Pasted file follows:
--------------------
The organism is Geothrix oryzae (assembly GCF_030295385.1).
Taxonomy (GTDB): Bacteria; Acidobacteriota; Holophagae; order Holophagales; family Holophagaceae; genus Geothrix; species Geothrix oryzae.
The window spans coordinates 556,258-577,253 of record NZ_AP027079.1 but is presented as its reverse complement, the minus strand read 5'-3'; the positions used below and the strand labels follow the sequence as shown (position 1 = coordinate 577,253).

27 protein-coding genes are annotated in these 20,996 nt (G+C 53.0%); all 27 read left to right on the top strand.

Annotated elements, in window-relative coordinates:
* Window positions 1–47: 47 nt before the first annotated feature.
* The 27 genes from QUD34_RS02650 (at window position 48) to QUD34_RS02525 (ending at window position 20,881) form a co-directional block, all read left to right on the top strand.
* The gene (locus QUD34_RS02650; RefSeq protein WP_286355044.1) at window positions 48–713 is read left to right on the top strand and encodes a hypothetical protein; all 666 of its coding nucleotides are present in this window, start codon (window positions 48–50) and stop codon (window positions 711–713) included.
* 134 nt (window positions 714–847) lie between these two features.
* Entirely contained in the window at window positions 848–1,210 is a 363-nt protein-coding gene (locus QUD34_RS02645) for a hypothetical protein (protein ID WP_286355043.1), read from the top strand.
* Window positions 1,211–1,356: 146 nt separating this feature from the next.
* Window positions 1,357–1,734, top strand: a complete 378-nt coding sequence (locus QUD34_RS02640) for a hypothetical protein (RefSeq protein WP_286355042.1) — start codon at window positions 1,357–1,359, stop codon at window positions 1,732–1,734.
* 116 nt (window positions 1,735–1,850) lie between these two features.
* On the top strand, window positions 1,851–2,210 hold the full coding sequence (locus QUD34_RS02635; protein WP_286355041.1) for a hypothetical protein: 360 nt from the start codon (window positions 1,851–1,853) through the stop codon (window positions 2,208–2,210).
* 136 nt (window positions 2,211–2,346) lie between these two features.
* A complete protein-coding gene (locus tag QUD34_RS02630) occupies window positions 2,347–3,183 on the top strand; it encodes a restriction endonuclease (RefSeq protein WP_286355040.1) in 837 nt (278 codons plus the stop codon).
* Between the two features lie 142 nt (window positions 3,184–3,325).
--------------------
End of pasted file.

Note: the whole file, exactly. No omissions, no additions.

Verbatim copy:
The organism is Geothrix oryzae (assembly GCF_030295385.1).
Taxonomy (GTDB): Bacteria; Acidobacteriota; Holophagae; order Holophagales; family Holophagaceae; genus Geothrix; species Geothrix oryzae.
The window spans coordinates 556,258-577,253 of record NZ_AP027079.1 but is presented as its reverse complement, the minus strand read 5'-3'; the positions used below and the strand labels follow the sequence as shown (position 1 = coordinate 577,253).

27 protein-coding genes are annotated in these 20,996 nt (G+C 53.0%); all 27 read left to right on the top strand.

Annotated elements, in window-relative coordinates:
* Window positions 1–47: 47 nt before the first annotated feature.
* The 27 genes from QUD34_RS02650 (at window position 48) to QUD34_RS02525 (ending at window position 20,881) form a co-directional block, all read left to right on the top strand.
* The gene (locus QUD34_RS02650; RefSeq protein WP_286355044.1) at window positions 48–713 is read left to right on the top strand and encodes a hypothetical protein; all 666 of its coding nucleotides are present in this window, start codon (window positions 48–50) and stop codon (window positions 711–713) included.
* 134 nt (window positions 714–847) lie between these two features.
* Entirely contained in the window at window positions 848–1,210 is a 363-nt protein-coding gene (locus QUD34_RS02645) for a hypothetical protein (protein ID WP_286355043.1), read from the top strand.
* Window positions 1,211–1,356: 146 nt separating this feature from the next.
* Window positions 1,357–1,734, top strand: a complete 378-nt coding sequence (locus QUD34_RS02640) for a hypothetical protein (RefSeq protein WP_286355042.1) — start codon at window positions 1,357–1,359, stop codon at window positions 1,732–1,734.
* 116 nt (window positions 1,735–1,850) lie between these two features.
* On the top strand, window positions 1,851–2,210 hold the full coding sequence (locus QUD34_RS02635; protein WP_286355041.1) for a hypothetical protein: 360 nt from the start codon (window positions 1,851–1,853) through the stop codon (window positions 2,208–2,210).
* 136 nt (window positions 2,211–2,346) lie between these two features.
* A complete protein-coding gene (locus tag QUD34_RS02630) occupies window positions 2,347–3,183 on the top strand; it encodes a restriction endonuclease (RefSeq protein WP_286355040.1) in 837 nt (278 codons plus the stop codon).
* Between the two features lie 142 nt (window positions 3,184–3,325).